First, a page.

A limited liability corporation must adhere to the law as part of making sound judgements. An annual audit of a limited company’s financial statements – the income statement and the statement of financial position (or balance sheet) – is an important regulatory obligation. Shareholders are responsible for selecting external auditors.
Function of Auditors
There are two primary audit types: internal and external. Employees of the organization perform internal audits to guarantee compliance with corporate policies. Auditors who are not linked with the organization perform external audits.
External auditors are obliged by law to fulfil the following tasks:
- The auditor is responsible for evaluating the general compliance with the law and the specific compliance with the limited company’s needs. This includes reviewing the finances, financial statements, annual returns, and anything related to the firm to ensure compliance with the law.
- In addition, they ensure that the limited company meets all of its liabilities and financial commitments. This also includes evaluating the business’s contracts and agreements.
- They must be independent of the organization to audit its financial records. The filmmakers cannot influence them in any manner.
- They must maintain objectivity and base their judgements on the evidence provided by the directors.
- They are responsible for ensuring that the company’s accounting records adhere to worldwide accounting standards and the Companies Act.
- So that shareholders are not misled, they should examine if the firm’s financial statements present a genuine and fair picture of the company.
- They should check the absence of serious inaccuracies in the records.
Also, the designated auditors must be qualified to analyze the organization’s financial records. In addition, the directors should ensure that they have access to sufficient information and documents.
Accountability of Auditors
Auditors and accountants are also obligated by law to take specific precautions for their safety (i.e., example, not providing false or misleading information).
Typically, their clients (i.e., the limited business) indemnify them for any activities they do.
If an auditor is careless in their duties, they may be held personally accountable for any losses or damages they cause to the company (i.e., the limited company).
FAQ : audit of limited company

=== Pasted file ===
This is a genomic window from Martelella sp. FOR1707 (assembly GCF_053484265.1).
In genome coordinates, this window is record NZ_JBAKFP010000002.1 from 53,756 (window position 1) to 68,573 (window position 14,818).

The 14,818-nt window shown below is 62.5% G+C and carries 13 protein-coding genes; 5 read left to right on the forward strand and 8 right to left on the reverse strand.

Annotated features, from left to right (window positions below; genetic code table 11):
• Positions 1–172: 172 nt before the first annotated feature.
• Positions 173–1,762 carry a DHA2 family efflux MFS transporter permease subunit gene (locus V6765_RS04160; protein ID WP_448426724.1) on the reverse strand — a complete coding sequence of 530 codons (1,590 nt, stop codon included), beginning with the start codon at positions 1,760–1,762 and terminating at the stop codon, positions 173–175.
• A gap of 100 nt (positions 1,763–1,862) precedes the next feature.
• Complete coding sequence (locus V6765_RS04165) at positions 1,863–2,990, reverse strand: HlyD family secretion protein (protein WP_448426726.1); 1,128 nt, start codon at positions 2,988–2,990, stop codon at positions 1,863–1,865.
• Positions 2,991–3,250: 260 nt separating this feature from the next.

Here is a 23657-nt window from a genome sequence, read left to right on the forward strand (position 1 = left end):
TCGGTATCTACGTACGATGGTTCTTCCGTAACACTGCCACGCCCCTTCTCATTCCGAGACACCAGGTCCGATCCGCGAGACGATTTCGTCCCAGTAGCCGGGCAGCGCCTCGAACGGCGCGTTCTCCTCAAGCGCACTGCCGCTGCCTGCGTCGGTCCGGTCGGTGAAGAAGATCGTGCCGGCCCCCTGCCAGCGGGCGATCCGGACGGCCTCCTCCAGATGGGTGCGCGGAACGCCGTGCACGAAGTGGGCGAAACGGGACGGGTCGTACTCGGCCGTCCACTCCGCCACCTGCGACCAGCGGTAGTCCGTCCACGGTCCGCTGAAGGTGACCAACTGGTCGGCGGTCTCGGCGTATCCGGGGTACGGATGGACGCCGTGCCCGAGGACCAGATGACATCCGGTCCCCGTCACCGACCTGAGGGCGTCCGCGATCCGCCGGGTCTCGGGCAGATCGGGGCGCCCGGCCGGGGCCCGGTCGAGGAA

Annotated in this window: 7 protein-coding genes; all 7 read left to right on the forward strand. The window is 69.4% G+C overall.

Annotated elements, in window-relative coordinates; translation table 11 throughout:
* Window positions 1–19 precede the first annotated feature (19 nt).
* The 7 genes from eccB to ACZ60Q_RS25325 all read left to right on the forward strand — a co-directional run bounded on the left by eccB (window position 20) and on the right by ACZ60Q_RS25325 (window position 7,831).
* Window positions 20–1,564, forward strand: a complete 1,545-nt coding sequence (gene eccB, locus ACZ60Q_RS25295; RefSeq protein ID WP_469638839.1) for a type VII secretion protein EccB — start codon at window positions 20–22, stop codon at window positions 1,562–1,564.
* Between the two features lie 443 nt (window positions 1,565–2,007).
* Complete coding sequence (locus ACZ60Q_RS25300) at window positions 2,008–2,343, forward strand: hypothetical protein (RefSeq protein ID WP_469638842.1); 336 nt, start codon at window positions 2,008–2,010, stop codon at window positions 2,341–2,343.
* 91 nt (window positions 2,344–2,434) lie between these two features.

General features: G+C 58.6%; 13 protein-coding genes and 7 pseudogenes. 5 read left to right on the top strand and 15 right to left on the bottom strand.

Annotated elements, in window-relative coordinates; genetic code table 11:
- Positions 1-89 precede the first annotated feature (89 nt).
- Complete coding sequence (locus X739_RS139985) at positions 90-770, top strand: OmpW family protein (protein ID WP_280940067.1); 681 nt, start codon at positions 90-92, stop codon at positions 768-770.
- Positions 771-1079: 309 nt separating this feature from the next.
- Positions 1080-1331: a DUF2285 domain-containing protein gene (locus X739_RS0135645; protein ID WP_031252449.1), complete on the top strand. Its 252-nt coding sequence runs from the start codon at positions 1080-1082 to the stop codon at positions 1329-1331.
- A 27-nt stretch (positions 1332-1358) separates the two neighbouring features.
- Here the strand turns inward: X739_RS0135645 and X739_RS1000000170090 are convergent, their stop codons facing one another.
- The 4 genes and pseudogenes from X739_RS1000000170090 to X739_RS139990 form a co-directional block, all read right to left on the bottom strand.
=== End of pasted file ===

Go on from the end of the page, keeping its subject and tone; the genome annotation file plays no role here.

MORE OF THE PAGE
1. What are limited audit procedures?
The term “limited” refers to an audit whose scope is narrower than a typical examination’s. Most limited audits are alternatives to standard statutory audits (general-purpose audits). The primary purpose and motivation for this restricted engagement are to cover a limited amount of ground.
2. What is the minimum turnover for an audit?
A financial audit is necessary if the annual revenue exceeds 10 crores. If the company’s revenue is 10 crores and its profitability is less than 5% of revenue (Section 44 AB).
3. Is internal audit compulsory for every limited company?
Hiring an internal auditor is mandatory for all publicly traded and “producing firms”, regardless of any other condition. Rule 13 of the Companies (Accounts) Regulations of 2014 stipulates that the following types of firms must employ an internal auditor or an internal auditing firm.
4. Who appoints the auditor of a limited company?
The Board of Directors nominates them. The Board of Directors may appoint the first auditor or auditors within one month of the company’s date of incorporation. The First auditors may serve until the end of the First Annual General Meeting.
5. Can my accountant be my auditor?
According to the Companies Act of 2013, only a qualified Chartered Accountant (CA) may be appointed as a company’s statutory auditor. A person is not qualified for appointment as the statutory auditor of a corporation unless they are qualified to serve in the role of an auditor.
6. What is the difference between limited review and audit?
In an audit, an affirmation or opinion is rendered, whereas, in a review, the reviewer only states whether or not they have observed anything that makes the financial statements inaccurate.
The Audit of Limited Company follows a cyclical pattern. The auditor must provide a credible justification for the institution’s audit cycle in assessing all annual budgets. The audit scheduling and planning are also based on the conclusions of risk assessments completed at least once a year. In the event, however, that residual risk equals or exceeds the institution’s stated risk appetite for a particular subject. Best practices recommend that the subject be audited at least once yearly and as frequently as deemed appropriate.